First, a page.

Premier League – Newcastle: Alexander Isak’s high-priced recruitment says a lot about the Magpies’ strategy

Not so long ago we were praising the approach’chi va piano va sano‘ from Newcastle United. At least on the sporting level, because, as far as its Saudi owners are concerned, it is not a few honorable results and performances like the 3-3 victory against Manchester City last weekend that made people forget where does the Magpies processing money come from.

But, even with gritted teeth, they were recognized at least for this quality: they had been able to show pragmatism and restraint in the management of their club. Finally, with a certain restraint, because in terms of net recruitment expenses, no English club, no club in Europe, no club in the world had made an effort comparable to theirs during the 2021-22 season.

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Newcastle had spent close to €130m in that period – net, as it’s always worth remembering. But Newcastle had not succumbed to treetop sickness the way Manchester City had as soon as Sheikh Mansour’s Abu Dhabi United Group took control of it on September 1, 2008. A few hours later, just before the window for transfers closes, Robinho – the future superstar of Brazilian football, remember? – was stolen from Chelsea’s nose and beard for a record amount: 40m euros, which, taking into account football’s own inflation, would represent more than 100 million today. Not far, in fact, from what the Magpies spent in their first season under the Saudi flag.

A smart and smooth first transfer window

With this difference: they had not yielded to the desire to « strike a big blow », to use the arrival of a « top player » as a public amplifier of their ambition. Newcastle made its market without being noticed too much. A Joe Willock here, a Dan Burn there. Kieran Trippier who arrives from Atlético de Madrid for 15 million euros? Excellent deal! Chris Wood had cost double, but there was also something diabolical going into its acquisition. By buying the New Zealand centre-forward from Burnley, where he had been top scorer the previous season, Newcastle also weakened a direct opponent in their fight to avoid relegation. Newcastle finished 11th, and Burnley fell back to the Championship. Good game.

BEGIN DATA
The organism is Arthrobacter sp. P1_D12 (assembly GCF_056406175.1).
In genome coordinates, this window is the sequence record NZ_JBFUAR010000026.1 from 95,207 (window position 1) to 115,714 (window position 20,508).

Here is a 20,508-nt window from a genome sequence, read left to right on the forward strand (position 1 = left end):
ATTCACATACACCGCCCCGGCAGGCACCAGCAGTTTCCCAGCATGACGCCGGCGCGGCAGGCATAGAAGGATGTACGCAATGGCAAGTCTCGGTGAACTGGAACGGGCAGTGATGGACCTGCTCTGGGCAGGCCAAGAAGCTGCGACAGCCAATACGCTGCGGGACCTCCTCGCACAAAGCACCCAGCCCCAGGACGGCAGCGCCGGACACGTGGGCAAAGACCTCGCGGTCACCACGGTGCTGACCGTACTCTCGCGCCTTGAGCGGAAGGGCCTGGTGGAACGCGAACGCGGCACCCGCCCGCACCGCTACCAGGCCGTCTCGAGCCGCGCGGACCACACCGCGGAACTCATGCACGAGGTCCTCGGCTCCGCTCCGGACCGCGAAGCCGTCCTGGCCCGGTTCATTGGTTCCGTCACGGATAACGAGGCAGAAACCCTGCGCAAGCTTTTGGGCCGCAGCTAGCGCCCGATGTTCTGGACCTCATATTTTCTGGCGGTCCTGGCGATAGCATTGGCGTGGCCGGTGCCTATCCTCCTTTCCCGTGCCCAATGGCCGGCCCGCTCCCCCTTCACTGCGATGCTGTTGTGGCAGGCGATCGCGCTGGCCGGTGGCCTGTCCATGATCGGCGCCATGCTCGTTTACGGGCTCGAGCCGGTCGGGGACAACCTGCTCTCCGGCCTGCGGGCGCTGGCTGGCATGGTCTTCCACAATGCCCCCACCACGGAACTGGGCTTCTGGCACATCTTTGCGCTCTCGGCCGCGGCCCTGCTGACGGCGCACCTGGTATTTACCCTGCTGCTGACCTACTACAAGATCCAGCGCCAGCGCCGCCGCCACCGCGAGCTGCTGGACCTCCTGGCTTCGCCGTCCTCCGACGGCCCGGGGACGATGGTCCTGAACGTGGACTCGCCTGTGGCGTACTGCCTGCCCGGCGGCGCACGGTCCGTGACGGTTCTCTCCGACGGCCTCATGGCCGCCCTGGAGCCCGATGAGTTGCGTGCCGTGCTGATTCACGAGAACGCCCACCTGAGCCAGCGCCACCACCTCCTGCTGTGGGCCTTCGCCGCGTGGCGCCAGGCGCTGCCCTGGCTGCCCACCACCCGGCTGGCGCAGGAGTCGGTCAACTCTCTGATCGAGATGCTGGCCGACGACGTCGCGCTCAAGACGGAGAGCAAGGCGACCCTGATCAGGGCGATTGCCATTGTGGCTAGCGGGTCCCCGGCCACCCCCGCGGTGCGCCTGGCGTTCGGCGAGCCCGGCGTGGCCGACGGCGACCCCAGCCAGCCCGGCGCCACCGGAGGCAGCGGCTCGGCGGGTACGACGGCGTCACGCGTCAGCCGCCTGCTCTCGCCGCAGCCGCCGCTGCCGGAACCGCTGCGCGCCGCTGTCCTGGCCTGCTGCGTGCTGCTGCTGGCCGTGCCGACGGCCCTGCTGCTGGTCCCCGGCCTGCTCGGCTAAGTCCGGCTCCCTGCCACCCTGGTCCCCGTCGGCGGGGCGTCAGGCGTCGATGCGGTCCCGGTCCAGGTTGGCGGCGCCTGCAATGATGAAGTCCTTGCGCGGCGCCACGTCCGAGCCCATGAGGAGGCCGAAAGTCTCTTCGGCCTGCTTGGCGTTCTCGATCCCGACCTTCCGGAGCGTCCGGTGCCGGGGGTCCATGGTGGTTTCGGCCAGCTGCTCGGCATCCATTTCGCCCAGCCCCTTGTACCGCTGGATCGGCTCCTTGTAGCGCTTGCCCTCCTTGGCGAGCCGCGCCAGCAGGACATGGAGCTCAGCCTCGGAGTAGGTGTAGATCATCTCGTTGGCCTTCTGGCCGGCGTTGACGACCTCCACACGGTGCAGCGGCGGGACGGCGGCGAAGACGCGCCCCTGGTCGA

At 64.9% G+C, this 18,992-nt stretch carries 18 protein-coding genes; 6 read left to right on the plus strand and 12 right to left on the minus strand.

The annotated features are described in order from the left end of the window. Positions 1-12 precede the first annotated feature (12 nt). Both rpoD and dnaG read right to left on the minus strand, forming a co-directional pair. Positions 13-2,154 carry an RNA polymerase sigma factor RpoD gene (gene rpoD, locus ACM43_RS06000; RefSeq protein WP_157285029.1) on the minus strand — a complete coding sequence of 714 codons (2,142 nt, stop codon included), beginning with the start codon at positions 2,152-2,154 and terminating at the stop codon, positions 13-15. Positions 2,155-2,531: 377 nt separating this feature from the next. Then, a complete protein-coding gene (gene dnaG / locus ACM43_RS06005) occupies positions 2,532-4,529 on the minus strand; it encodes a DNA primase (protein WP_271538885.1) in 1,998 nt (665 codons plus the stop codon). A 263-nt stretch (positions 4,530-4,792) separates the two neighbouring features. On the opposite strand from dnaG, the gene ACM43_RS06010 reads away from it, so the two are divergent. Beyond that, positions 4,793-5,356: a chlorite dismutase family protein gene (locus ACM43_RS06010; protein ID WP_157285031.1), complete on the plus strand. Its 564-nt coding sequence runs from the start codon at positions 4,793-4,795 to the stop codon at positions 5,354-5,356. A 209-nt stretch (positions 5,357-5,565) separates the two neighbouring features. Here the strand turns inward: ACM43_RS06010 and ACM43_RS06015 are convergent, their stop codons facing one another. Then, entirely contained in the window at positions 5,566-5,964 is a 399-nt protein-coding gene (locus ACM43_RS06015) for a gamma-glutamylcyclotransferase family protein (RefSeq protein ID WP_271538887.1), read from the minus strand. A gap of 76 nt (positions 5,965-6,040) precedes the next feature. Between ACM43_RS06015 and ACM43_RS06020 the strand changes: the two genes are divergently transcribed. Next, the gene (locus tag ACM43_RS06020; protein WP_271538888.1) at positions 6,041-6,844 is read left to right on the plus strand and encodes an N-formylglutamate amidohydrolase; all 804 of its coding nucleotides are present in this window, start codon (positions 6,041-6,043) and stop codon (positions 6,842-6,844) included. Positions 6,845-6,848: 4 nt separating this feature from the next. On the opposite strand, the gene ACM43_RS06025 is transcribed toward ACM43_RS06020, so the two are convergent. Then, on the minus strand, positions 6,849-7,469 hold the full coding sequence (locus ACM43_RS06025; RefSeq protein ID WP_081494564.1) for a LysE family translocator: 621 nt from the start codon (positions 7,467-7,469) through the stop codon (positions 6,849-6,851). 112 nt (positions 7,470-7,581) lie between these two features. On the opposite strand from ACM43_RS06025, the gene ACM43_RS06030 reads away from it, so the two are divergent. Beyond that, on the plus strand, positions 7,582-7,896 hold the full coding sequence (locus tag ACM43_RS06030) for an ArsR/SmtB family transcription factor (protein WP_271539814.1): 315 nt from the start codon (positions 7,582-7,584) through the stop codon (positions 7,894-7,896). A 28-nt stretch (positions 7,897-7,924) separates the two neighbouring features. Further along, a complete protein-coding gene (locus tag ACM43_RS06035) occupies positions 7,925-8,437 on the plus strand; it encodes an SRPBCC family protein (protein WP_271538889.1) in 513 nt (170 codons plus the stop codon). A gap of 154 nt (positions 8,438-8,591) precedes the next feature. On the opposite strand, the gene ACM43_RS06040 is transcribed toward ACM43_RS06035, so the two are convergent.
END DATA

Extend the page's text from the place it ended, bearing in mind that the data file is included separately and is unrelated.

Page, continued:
Bruno Guimaraes with Newcastle

Credit: Getty Images

Bruno Guimaraes had certainly cost a little more (42 million euros), but not surprisingly. The price seemed fair, given his age (24), his status as a Brazilian international, the quality of his performances for OL and his potential. All these newcomers had found their place in the team without creating a stir in the locker room: Newcastle had taken care not to recruit big heads likely to threaten the status of pillars of the club like Fabian Schär, Joelinton (successfully converted into a midfield role), Miguel Almiron, Callum Wilson, and the most popular of them all, Allan Saint-Maximin. Long live change, yes, but in continuity.

What’s more, the club’s new owners had refused to be tempted by a ‘name’ when they replaced Steve Bruce, choosing a young English manager, Eddie Howe, who knew what it was like to struggle not to go down, and also knew how to go about building a team over time. With the help of a most generous Russian owner, Maxim Demin, Howe had raised Bournemouth from League Two (D4) to the Premier League in the space of six seasons.

He wouldn’t be a mere interim manager at St James Park like Mark Hughes might have been at Man City, and now that his first mission – retention – has been accomplished with ease, he will now be able to focus on the stages following. Newcastle need to establish themselves in the Top 10. Qualify for the Europa League. Finish in the Top 4. Fight for the title. And barring any hiccups, it will be with Howe, who has just signed a new ‘long-term’ contract.